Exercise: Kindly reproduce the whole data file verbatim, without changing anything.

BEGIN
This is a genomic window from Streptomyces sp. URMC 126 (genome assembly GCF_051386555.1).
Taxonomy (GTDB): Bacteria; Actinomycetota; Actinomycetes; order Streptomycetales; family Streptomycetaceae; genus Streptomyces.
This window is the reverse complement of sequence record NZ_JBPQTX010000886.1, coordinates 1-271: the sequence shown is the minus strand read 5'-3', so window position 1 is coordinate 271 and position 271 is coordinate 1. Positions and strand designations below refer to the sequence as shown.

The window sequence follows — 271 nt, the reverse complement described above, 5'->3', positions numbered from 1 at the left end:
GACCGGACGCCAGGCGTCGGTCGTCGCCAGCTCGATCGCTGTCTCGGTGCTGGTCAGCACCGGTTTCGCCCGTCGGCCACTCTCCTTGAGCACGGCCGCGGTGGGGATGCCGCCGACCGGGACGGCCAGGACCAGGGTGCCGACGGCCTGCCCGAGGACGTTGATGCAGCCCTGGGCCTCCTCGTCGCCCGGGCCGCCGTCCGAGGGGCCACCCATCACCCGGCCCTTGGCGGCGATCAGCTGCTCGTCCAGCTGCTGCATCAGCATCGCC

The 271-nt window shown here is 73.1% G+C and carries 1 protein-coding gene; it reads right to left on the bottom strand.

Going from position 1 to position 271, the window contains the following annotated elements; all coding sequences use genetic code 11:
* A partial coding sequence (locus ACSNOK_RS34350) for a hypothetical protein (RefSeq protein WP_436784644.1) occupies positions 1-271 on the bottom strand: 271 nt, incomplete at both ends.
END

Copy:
This is a genomic window from Streptomyces sp. URMC 126 (genome assembly GCF_051386555.1).
Taxonomy (GTDB): Bacteria; Actinomycetota; Actinomycetes; order Streptomycetales; family Streptomycetaceae; genus Streptomyces.
This window is the reverse complement of sequence record NZ_JBPQTX010000886.1, coordinates 1-271: the sequence shown is the minus strand read 5'-3', so window position 1 is coordinate 271 and position 271 is coordinate 1. Positions and strand designations below refer to the sequence as shown.

The window sequence follows — 271 nt, the reverse complement described above, 5'->3', positions numbered from 1 at the left end:
GACCGGACGCCAGGCGTCGGTCGTCGCCAGCTCGATCGCTGTCTCGGTGCTGGTCAGCACCGGTTTCGCCCGTCGGCCACTCTCCTTGAGCACGGCCGCGGTGGGGATGCCGCCGACCGGGACGGCCAGGACCAGGGTGCCGACGGCCTGCCCGAGGACGTTGATGCAGCCCTGGGCCTCCTCGTCGCCCGGGCCGCCGTCCGAGGGGCCACCCATCACCCGGCCCTTGGCGGCGATCAGCTGCTCGTCCAGCTGCTGCATCAGCATCGCC

The 271-nt window shown here is 73.1% G+C and carries 1 protein-coding gene; it reads right to left on the bottom strand.

Going from position 1 to position 271, the window contains the following annotated elements; all coding sequences use genetic code 11:
* A partial coding sequence (locus ACSNOK_RS34350) for a hypothetical protein (RefSeq protein WP_436784644.1) occupies positions 1-271 on the bottom strand: 271 nt, incomplete at both ends.